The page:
Terry Jones

There were some huge deaths in Hollywood this past decade, from legends of the silver screen to actors so young their careers had barely had time to bloom. Star Trek veteran Leonard Nimoy bid us farewell, as did Lauren Bacall, Doris Day and Burt Reynolds. Fast & Furious star Paul Walker left far too early, as did ’90s heartthrob Luke Perry, comedic genius Robin Williams, and adored Star Wars legend Carrie Fisher. The loss of so many iconic names serves as a stark reminder that while they might portray superheroes and all manner of fantastical characters, actors are, like us, mere mortals.

Sadly, 2020 is proving to be another busy year for the Tinsel Town obituaries. We’ve already parted ways with a number of actors, and we’re paying tribute to them all. From founding fathers of comedy and veteran character actors, to up-and-coming stars that never got a chance to truly shine, here are the actors we lost in 2020.

Harry Hains

Harry Hains

Australian actor Harry Hains, who appeared in the hit anthology series American Horror Story and the canceled Netflix show The OA, passed away in January 2020 at the ominous age of 27. His mother confirmed his death in an Instagram post. "[He] had the world at his feet, but sadly he struggled with mental illness and addiction," wrote Jane Badler, an actress best known for her role in ABC sci-fi series V. "A brilliant spark shone bright too short a time… I will miss you Harry, every day of my life." The cause of death was confirmed in March to be fentanyl intoxication.

Hains was gender-fluid and he spoke openly about his desire to become the first gender-fluid icon. When he sat down with Close-Up Culture to talk about his musical project Antiboy, he said that he’d always disliked the idea of labels. "It’s like feeling like something is wrong with you because society has told you that you need to behave and act a certain way and you see a professional and they diagnose you with a mental disorder," he said. "I would rather look at the environment and see what is causing these feelings of negativity and discomfort to solve the issue, rather than put a band-aid over it by what doctors do."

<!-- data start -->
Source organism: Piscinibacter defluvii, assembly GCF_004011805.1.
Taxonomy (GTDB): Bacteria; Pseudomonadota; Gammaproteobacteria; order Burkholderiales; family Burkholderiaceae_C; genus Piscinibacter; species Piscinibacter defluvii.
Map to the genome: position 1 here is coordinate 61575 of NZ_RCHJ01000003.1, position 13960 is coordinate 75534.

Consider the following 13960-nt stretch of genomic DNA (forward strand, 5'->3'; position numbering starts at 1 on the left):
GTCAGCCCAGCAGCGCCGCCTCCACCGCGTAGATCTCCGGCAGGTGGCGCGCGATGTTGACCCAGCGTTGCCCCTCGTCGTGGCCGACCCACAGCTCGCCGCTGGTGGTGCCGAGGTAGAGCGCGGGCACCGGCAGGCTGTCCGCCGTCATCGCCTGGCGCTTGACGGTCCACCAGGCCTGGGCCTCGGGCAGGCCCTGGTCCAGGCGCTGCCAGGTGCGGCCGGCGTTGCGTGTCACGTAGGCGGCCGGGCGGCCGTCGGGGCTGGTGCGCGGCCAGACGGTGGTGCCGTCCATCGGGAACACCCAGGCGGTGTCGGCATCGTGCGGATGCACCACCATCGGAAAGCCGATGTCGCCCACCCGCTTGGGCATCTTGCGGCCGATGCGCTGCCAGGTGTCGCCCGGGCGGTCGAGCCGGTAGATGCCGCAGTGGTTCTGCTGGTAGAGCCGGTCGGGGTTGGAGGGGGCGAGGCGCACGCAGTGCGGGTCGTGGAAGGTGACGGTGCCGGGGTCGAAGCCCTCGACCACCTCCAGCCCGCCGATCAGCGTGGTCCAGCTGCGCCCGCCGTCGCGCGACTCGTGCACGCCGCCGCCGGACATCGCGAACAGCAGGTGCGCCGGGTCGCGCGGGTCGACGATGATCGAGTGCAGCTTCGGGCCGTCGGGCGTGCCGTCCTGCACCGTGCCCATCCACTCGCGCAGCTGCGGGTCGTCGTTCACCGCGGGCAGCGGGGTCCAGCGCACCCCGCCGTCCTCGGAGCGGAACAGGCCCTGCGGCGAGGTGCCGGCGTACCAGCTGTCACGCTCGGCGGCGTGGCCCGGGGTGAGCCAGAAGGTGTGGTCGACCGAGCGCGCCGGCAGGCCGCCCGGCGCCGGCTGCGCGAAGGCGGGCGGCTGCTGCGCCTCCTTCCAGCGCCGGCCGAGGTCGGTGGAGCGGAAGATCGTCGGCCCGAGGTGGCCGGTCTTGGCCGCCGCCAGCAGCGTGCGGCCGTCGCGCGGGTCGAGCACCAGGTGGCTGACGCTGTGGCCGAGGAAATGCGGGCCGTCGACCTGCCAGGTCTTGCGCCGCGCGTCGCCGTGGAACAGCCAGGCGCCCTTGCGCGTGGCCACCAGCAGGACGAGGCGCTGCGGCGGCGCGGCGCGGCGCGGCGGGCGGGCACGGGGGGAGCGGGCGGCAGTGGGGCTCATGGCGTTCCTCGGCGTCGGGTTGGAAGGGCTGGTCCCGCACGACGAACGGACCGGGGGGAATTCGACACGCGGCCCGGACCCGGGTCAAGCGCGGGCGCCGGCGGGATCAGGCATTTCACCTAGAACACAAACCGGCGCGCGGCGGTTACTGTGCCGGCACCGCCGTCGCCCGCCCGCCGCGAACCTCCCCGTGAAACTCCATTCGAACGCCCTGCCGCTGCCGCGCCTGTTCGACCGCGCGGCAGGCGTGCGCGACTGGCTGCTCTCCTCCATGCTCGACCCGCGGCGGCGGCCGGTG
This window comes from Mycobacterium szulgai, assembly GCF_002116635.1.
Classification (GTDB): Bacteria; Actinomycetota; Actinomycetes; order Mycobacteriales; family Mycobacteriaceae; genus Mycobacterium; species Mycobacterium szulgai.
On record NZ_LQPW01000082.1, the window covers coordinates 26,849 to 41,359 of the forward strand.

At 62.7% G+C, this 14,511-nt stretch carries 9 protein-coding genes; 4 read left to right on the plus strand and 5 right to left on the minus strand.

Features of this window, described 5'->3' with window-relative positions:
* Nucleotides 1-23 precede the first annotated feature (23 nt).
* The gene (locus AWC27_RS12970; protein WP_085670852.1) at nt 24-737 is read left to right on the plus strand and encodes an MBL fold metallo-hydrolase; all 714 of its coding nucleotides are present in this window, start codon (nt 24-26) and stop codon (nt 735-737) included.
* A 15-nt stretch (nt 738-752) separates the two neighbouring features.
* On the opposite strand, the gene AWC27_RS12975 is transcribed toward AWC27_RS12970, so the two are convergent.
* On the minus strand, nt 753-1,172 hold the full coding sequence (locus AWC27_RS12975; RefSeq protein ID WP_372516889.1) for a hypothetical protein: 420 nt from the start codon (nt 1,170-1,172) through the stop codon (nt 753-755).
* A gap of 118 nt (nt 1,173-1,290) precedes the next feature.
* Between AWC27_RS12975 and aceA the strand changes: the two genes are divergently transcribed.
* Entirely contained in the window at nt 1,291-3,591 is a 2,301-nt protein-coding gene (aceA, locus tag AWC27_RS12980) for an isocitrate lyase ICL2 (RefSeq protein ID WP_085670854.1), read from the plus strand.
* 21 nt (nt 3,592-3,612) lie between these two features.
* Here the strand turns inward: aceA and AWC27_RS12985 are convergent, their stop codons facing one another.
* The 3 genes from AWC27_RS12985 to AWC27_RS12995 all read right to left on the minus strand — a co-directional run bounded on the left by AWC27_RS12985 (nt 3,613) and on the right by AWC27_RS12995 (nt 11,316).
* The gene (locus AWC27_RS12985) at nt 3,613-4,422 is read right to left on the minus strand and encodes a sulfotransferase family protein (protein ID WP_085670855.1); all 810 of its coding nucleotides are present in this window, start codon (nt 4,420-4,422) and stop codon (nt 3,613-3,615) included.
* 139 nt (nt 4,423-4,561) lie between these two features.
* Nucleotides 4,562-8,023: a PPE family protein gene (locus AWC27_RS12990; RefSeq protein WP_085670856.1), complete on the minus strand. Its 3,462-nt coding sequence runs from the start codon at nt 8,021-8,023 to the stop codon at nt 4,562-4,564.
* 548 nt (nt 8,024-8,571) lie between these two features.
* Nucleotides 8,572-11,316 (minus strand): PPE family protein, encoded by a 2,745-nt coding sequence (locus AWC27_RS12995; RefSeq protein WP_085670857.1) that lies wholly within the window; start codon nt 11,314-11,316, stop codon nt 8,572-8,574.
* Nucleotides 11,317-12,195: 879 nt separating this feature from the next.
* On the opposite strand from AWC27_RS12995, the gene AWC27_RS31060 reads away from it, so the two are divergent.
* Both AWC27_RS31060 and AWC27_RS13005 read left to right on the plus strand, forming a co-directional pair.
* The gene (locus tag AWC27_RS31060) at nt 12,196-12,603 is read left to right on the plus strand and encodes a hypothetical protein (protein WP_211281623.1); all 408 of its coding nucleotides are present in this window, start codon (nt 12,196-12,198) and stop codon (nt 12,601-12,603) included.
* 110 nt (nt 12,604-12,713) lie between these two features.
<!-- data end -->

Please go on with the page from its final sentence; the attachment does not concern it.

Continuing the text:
Both Hains and Badler’s Instagram pages were inundated with well wishes and tributes after she revealed that she had lost her son, whose other credits include the Amazon show Sneaky Pete and horror sequel A Haunting at Silver Falls: The Return.

Terry Jones

Terry Jones, best known for his work with the groundbreaking British comedy troupe Monty Python, passed away in January 2020 after battling a rare form of dementia, London’s Evening Standard confirmed. "We have all lost a kind, funny, warm, creative and truly loving man whose uncompromising individuality, relentless intellect and extraordinary humor has given pleasure to countless millions across six decades," his family said in a statement. He was 77.

Jones was instrumental in developing the unique stream-of-consciousness style that made Monty Python’s Flying Circus (1969-1974) such a game-changing TV show, and he would go on to spearhead three of the group’s original feature films. 1975’s Monty Python and the Holy Grail, which he co-directed with Terry Gilliam, is regularly ranked among the funniest films ever made. Jones went on to helm 1979’s Monty Python’s Life of Brian, in which he played the titular character’s cantankerous mother and delivered the film’s most iconic line, and 1983’s Monty Python’s The Meaning of Life, the last movie to feature all six pythons.

The remaining members of the influential troupe paid tribute to Jones following his passing. "He was far more than one of the funniest writer-performers of his generation, he was the complete Renaissance comedian — writer, director, presenter, historian, brilliant children’s author, and the warmest, most wonderful company you could wish to have," Michael Palin said. Black Mirror creator Charlie Brooker and Simon Pegg (who starred in Jones’ final feature film, 2015’s Absolutely Anything) were among the many mourners.